Below these peaceful forms lay a more violent patch of orange, indigo, and pale yellow, with a partial border of black. If de Kooning sometimes planned the outline of his abstract paintings, we see in this different chromatic interaction an example of his rebellion against that very plan. The patch itself radiates spontaneity, a tribute to his action painting of the 1950s. In the central portion of the picture, we observe somewhat of a neutral area: the colors are mixed in their joyous scrawl, partially red and partially orange and white. Several lines lay parallel to each other, giving the focal point of the viewer a balanced and orderly point of reference. But perhaps de Koonings most precious area of painting is the present lot’s left side, where bright blues and whites are bound up with soft greys, creating a floating surface of varying shades and viscous texture. The painting itself emits a chromatic range, possibly influenced by a Japanese aesthetic. Five years earlier, in 1970, de Kooning himself had traveled to Japan on business. Though his work from that period was limited, we can observe its lasting influence in pinks, whites, severe reds, and delicate and restrained blues of the present lot.

    Though de Kooning reaches his peak as a colorist in the present lot, his intimidating oeuvre provides many forbearers. But two in particular are harbingers of the coinciding economy and structure within Untitled VI. Woman IV, 1952-53 presents us with one of de Kooning’s most celebrated figures amid a background composed the same major colors in the present lot: pink, red, blue, and white. Her figure rests amongst swirls of radiating tones, foregrounding her figure against of background of color. In contrast, the present lot melds background and foreground, as colors dance through, on top of, and underneath each other in alternating patterns. De Kooning has simultaneously flattened and visually enriched his surface.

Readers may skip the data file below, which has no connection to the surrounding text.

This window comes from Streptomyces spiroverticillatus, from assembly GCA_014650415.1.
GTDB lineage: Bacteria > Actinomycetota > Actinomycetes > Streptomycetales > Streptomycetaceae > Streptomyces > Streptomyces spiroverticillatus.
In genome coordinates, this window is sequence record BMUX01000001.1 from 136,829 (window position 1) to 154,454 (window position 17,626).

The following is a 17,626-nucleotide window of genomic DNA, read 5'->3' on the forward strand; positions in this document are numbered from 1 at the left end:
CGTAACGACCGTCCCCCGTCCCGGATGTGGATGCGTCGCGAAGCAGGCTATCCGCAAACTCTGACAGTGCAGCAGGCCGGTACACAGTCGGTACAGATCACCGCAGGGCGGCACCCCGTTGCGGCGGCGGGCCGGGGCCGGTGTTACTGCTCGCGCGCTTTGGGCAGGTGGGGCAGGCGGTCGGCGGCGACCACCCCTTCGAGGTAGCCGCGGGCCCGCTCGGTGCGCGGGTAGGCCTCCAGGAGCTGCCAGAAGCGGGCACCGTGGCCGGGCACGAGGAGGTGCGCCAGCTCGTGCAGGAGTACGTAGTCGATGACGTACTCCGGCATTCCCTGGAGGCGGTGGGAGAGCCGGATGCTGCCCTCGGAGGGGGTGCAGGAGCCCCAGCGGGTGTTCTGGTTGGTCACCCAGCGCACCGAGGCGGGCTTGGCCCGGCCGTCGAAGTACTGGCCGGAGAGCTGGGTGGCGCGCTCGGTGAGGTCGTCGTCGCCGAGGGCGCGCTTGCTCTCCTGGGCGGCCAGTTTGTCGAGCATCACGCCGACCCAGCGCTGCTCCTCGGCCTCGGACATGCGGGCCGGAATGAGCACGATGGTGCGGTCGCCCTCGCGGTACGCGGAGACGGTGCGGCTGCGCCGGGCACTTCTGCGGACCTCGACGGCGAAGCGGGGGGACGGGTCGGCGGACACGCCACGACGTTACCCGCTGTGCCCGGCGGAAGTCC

In a structural sense, Interchanged, 1955 represents one of de Kooning’s earliest forays into near total abstraction. We can see similarities between the present lot and Interchanged in their wealth of figurative suggestion. For instance, in Untitled VI, the shape created through smudged grey line in the lower lefthand corner resembles a female breast, a visual trope for which de Kooning has become widely known. In Interchanged, we can spot three descending shapes in the central portion of the picture, each resembling the head, torso, and legs of his earlier female subject. Though Interchanged also shares much of its palette with Untitled VI, its rough geometry cannot approach that of the liquid fluidity of the present lot.

    Indeed, the difference between the paintings of de Kooning’s earlier career and that of the present lot is that of the importance of structure versus color: “Whereas earlier…the binding agent of the composition was drawing, now color assumed that role—color, though, that was itself drawn in threads, in luminous strands and ribbons of varying weight. Each thread remains itself, its own color, yet all are woven to form sometimes ordered, sometimes disheveled, and sometimes disoblingingly messy skeins of color—of color in the singular—caught between meshing and unraveling.”(J. Elderfield, “Space to Paint”, de Kooning: A Retrospective, Edited by John Elderfield, New York, 2011, p. 38).